Because the concentrations of ions in the system will have changed between the point of sampling and a short time later, however, the precise values reported are only an artifact relative to "now".  In light of this, the more critical metric for individuals working with the observation and or care of aquatic ecosystems is likely to be the trend of ionic values reported over a period of time.  When, for example, the value of a critical ion is deemed to be deficient, then the objective is to gradually increase the value towards the standardized value.  For administrators of recirculating aquatic ecosystems, trending in the right direction is pragmatic and, due to the aforementioned time lag, the best that can be done.  Given this, ICP-OES is likely still the most useful and cost-effective ICP approach currently available to the readers of this piece, because though the reported values of some ions may not have the resolution that ICP-MS is capable of providing, the values are likely adequately precise to illustrate trends, which can be acted upon.  In the event that ions of interest, such as fluoride, cannot be analyzed with ICP-OES or -AES, then the choice must be made to use a service capable of reporting the value(s) accurately and with the necessary resolution (preferably within 5% - 10% of the standardized value).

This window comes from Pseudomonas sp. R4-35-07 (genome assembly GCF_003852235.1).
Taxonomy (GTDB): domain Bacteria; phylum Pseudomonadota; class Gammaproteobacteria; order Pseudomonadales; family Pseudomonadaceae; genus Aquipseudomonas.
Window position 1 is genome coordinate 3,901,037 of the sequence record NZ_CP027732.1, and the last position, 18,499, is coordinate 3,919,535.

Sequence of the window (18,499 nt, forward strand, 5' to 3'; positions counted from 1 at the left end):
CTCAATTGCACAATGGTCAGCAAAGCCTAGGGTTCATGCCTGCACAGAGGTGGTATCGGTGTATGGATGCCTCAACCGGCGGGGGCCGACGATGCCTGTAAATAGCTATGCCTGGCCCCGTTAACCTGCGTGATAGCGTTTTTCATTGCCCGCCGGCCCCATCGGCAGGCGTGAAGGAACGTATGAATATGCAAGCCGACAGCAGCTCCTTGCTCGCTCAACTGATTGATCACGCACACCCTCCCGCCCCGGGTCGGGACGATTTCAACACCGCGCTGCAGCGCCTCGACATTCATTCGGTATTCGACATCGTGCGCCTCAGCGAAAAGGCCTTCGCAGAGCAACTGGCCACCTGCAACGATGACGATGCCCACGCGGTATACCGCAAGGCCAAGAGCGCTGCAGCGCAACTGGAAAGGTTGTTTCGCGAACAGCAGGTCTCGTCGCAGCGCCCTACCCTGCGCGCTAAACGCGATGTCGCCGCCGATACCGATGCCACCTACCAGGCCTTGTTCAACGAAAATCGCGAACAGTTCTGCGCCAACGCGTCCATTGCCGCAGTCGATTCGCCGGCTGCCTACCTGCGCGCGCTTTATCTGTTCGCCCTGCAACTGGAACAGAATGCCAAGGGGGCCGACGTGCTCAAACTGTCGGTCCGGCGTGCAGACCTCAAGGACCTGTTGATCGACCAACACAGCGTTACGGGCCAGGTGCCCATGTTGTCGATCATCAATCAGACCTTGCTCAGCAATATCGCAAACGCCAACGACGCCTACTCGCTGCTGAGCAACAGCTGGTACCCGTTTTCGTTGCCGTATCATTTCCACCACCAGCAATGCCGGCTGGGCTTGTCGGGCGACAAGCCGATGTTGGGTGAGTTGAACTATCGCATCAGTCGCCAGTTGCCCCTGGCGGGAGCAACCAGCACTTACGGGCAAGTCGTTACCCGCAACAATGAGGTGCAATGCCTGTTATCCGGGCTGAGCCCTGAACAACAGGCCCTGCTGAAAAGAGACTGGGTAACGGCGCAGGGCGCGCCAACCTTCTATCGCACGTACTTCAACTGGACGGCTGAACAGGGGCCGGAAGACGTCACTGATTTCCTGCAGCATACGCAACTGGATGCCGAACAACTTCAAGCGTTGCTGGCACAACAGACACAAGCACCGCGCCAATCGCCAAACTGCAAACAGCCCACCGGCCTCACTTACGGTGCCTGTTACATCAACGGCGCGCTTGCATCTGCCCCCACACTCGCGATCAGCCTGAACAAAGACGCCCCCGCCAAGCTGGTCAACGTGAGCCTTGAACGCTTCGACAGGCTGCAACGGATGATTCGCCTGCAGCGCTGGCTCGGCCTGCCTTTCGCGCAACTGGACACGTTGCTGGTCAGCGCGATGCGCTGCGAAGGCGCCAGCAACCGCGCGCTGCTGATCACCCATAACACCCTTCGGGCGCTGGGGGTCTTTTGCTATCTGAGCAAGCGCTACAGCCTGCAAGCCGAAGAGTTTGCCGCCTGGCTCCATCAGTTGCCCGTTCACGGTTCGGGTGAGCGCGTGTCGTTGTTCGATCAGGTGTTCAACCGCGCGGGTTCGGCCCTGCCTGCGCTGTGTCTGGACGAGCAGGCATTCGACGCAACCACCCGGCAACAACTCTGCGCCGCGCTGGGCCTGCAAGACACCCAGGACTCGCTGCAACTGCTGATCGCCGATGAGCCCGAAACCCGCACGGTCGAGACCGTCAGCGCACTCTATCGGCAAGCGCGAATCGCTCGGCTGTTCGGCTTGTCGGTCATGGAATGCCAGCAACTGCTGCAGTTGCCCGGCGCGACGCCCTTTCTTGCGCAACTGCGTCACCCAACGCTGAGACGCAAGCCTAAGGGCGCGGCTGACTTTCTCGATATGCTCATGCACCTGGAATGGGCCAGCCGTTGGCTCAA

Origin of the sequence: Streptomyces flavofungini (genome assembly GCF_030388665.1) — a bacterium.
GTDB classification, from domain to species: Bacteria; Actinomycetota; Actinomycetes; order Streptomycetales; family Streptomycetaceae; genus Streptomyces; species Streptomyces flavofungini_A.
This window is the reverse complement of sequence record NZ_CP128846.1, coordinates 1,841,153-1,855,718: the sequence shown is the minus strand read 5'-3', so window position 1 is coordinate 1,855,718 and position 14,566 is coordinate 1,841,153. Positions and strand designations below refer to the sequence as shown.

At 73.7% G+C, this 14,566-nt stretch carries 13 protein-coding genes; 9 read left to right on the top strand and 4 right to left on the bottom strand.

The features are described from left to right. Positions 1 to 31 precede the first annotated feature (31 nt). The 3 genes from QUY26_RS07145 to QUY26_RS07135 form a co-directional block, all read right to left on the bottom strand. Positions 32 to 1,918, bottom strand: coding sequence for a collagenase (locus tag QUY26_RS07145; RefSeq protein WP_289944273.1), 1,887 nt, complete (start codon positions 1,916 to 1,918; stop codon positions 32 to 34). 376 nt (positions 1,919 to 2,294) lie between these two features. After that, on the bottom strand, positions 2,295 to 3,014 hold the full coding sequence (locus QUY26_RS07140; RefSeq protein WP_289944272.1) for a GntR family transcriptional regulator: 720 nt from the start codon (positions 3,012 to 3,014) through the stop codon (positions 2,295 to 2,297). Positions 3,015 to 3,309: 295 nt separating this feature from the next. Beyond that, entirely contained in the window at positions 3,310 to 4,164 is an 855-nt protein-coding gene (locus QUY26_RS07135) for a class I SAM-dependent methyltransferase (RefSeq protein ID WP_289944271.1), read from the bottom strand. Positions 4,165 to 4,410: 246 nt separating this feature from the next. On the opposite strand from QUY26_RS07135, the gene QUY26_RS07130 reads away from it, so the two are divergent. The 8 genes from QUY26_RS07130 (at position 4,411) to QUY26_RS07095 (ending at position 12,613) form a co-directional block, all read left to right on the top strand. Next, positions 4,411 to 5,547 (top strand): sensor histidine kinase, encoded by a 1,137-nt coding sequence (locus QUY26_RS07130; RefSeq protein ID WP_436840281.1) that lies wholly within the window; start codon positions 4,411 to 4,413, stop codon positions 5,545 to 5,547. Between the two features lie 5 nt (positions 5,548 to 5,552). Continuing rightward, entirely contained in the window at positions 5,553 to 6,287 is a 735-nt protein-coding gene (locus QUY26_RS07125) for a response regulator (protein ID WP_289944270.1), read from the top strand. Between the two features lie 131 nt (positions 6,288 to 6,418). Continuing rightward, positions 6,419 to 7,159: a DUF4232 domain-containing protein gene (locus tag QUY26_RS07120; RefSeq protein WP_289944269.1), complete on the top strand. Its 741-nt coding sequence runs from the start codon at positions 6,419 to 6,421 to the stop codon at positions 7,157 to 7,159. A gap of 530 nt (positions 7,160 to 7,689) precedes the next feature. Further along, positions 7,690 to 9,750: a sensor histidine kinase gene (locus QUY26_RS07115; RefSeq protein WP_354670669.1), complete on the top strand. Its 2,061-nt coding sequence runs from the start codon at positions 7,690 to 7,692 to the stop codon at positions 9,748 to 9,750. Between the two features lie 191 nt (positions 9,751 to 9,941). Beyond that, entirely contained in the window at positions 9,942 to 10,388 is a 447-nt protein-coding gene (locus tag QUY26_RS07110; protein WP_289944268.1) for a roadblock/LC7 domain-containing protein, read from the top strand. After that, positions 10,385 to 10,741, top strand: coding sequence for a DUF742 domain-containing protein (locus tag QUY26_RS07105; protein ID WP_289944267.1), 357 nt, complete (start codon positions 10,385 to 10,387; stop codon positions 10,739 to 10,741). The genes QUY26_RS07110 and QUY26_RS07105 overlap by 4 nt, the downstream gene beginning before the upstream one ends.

Within the analysis of pollutants (defined in this instance as elements which have a deleterious impact on livestock in the system when the concentrations are within one order of magnitude of either the seawater standardized values or at values which are commonly present in the system and cannot be easily reduced), such as aluminum, cesium, lead, arsenic, and tin (among many others), it is vital to remain mindful of the potential resolution of the ICP equipment and to take reported values into the proper context.  During the early part of 2024, tin has been consistently showing up in samples pulled from coral display and propagation systems at values that exceed, in many cases, 500,000% of the standardized value (largely, it seems, a result of corrosion from exposed magnets within the systems, but potentially from other sources).  The problem in this particular instance is that tin is present in natural seawater (S=35) at a concentration of 4.748x10-7 ppm.  In order for the ICP service to provide meaningful information to the client (with respect to tin, specifically, in this example), their equipment must be able to detect tin at that concentration and be capable of resolution of 0.0001 ppb.  If the resolution for tin is only 0.001 ppb, then the reported values will seem far worse than they might actually be.  In the systems in question, loss of small-polyp stony corals, in particular, has been high, which was the initial reason that many of the system administrators submitted samples to ICP providers.  In these instances, identifying a "smoking gun" may be invaluable to remission of the situation.  Think, for example, if the reason that acute SPS losses were occurring was unknown and that the system admin chose to address the issue through water changes, all the while being unaware that the source of the pollutant was still in the system and continuing to release harmful material.  No amount of water changes would likely be sufficient to halt the issue before entire loss of the cohort occurred.  In this, the ICP analysis would be invaluable.